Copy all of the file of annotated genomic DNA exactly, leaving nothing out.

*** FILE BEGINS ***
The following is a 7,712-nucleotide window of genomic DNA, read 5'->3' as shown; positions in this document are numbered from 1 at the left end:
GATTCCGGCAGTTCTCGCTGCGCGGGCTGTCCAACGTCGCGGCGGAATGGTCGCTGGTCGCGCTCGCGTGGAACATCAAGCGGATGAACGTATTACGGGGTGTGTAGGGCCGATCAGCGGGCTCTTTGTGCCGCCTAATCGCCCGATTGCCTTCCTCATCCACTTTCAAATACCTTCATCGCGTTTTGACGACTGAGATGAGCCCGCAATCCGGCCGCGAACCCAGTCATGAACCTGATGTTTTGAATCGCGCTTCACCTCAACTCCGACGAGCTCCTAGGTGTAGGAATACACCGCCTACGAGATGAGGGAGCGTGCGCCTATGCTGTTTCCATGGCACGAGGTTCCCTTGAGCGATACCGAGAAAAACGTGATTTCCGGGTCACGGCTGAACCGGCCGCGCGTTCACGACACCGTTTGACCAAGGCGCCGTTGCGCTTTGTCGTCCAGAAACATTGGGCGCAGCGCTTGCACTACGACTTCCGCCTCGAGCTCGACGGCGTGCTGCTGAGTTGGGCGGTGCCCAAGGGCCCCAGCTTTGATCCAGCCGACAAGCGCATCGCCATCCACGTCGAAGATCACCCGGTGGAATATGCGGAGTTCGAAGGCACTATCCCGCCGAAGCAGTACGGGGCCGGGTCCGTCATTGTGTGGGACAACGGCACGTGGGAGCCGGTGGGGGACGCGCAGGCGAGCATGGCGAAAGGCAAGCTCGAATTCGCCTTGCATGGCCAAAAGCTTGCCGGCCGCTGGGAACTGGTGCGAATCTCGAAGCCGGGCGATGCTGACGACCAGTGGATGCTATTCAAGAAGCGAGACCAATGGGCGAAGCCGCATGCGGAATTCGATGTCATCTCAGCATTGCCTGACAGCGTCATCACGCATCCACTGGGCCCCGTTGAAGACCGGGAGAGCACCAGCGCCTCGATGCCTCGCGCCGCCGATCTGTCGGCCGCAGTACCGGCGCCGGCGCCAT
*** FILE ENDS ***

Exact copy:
The following is a 7,712-nucleotide window of genomic DNA, read 5'->3' as shown; positions in this document are numbered from 1 at the left end:
GATTCCGGCAGTTCTCGCTGCGCGGGCTGTCCAACGTCGCGGCGGAATGGTCGCTGGTCGCGCTCGCGTGGAACATCAAGCGGATGAACGTATTACGGGGTGTGTAGGGCCGATCAGCGGGCTCTTTGTGCCGCCTAATCGCCCGATTGCCTTCCTCATCCACTTTCAAATACCTTCATCGCGTTTTGACGACTGAGATGAGCCCGCAATCCGGCCGCGAACCCAGTCATGAACCTGATGTTTTGAATCGCGCTTCACCTCAACTCCGACGAGCTCCTAGGTGTAGGAATACACCGCCTACGAGATGAGGGAGCGTGCGCCTATGCTGTTTCCATGGCACGAGGTTCCCTTGAGCGATACCGAGAAAAACGTGATTTCCGGGTCACGGCTGAACCGGCCGCGCGTTCACGACACCGTTTGACCAAGGCGCCGTTGCGCTTTGTCGTCCAGAAACATTGGGCGCAGCGCTTGCACTACGACTTCCGCCTCGAGCTCGACGGCGTGCTGCTGAGTTGGGCGGTGCCCAAGGGCCCCAGCTTTGATCCAGCCGACAAGCGCATCGCCATCCACGTCGAAGATCACCCGGTGGAATATGCGGAGTTCGAAGGCACTATCCCGCCGAAGCAGTACGGGGCCGGGTCCGTCATTGTGTGGGACAACGGCACGTGGGAGCCGGTGGGGGACGCGCAGGCGAGCATGGCGAAAGGCAAGCTCGAATTCGCCTTGCATGGCCAAAAGCTTGCCGGCCGCTGGGAACTGGTGCGAATCTCGAAGCCGGGCGATGCTGACGACCAGTGGATGCTATTCAAGAAGCGAGACCAATGGGCGAAGCCGCATGCGGAATTCGATGTCATCTCAGCATTGCCTGACAGCGTCATCACGCATCCACTGGGCCCCGTTGAAGACCGGGAGAGCACCAGCGCCTCGATGCCTCGCGCCGCCGATCTGTCGGCCGCAGTACCGGCGCCGGCGCCAT